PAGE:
By Katie Beckmann Mahon, Communications Manager
At the Archdiocese of New York’s Annual Black History Month Mass, Sister Dorothy Hall, OP, of the Sisters of Saint Dominic of Blauvelt, New York, was honored as one of the inaugural recipients of the Bakhita Woman of Faith and Service Award.
The Mass, celebrated by Cardinal Dolan, took place on the National Day of Prayer for the African American & African Family, February 2nd, at Saint Patrick’s Cathedral in New York City.
The pews at Saint Patrick’s Cathedral were full of family and friends of Sister Dorothy and the other honorees, as well as community members who were there to celebrate the recipients' service to the church, ministry, and community.
For Sister Dorothy, a Pastoral Associate at Saint Charles Borromeo Resurrection and All Saints in Harlem, who is known for humble and quiet personality, this recognition was unexpected but special.
“I was really surprised, to be honest, but I am incredibly honored. Saint Josephine Bakhita was a woman who was canonized, a product of slavery, and noted for her human trafficking advocacy efforts. This award celebrates faith in God, service to others, and is quite meaningful to me.”
Throughout her ministries, Sister Dorothy has shown her commitment to advocacy, as well as bringing hope and mercy to those in need.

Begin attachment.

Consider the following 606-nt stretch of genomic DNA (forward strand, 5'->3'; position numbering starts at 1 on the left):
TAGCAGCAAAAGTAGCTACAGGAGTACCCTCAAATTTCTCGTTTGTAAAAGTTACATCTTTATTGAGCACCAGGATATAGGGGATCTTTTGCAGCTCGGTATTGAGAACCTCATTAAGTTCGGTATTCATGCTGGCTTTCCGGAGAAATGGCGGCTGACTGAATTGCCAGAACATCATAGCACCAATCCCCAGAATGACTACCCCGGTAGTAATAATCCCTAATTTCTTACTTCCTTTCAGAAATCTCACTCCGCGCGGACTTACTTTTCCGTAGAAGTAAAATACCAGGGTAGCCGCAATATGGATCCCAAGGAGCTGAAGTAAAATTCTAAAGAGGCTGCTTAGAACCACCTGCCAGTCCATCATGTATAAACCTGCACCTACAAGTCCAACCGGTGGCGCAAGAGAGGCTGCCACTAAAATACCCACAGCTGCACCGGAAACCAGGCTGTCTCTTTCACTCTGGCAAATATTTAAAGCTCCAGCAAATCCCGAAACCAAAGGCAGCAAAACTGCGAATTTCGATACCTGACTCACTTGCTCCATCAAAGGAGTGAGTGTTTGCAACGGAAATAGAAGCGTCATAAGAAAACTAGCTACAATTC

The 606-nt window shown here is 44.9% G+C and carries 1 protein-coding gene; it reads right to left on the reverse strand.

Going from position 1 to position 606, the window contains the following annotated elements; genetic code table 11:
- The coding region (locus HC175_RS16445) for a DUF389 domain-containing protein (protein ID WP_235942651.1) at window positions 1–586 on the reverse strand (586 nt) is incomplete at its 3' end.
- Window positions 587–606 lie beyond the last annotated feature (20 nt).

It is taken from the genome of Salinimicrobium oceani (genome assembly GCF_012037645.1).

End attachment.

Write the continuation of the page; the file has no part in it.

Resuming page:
As a Pastoral Associate, Sister Dorothy oversees two food pantries at Saint Charles and the St. John II apartments in Harlem.
Overseeing these food pantries is especially meaningful to Sister Dorothy as she has passionately advocated for hunger issues throughout the years.
“Hunger is an issue that is very important to me, and I do not like seeing children grow up without the proper nutrition that they need. It’s heartbreaking to see so many people who struggle with hunger that come to the pantries. Many pantries often only serve canned foods that contain a lot of sodium and it is not nutritious. I believe in providing fresh fruits and vegetables to those I serve and it’s what I’ve made it a point to do here at Saint Charles.”
At her food pantries, Sister Dorothy interacts with many residents of the Harlem community and makes an extra effort to get to know those she serves.
“I make it a point to get to know the people we serve at my ministry. I strike up conversations with them, and that is important to me. When you make that effort, it cuts down on ‘bad behaviors’ that sometimes happens at pantries.”
Sister Dorothy hopes that other organizations that serve those in need can follow her lead as it has helped her develop a better knowledge of her client's needs and inevitably better serve them.
“I enjoy helping and serving others, and hope that we can continue to be compassionate, attentive, and aware of the needs of those we serve.”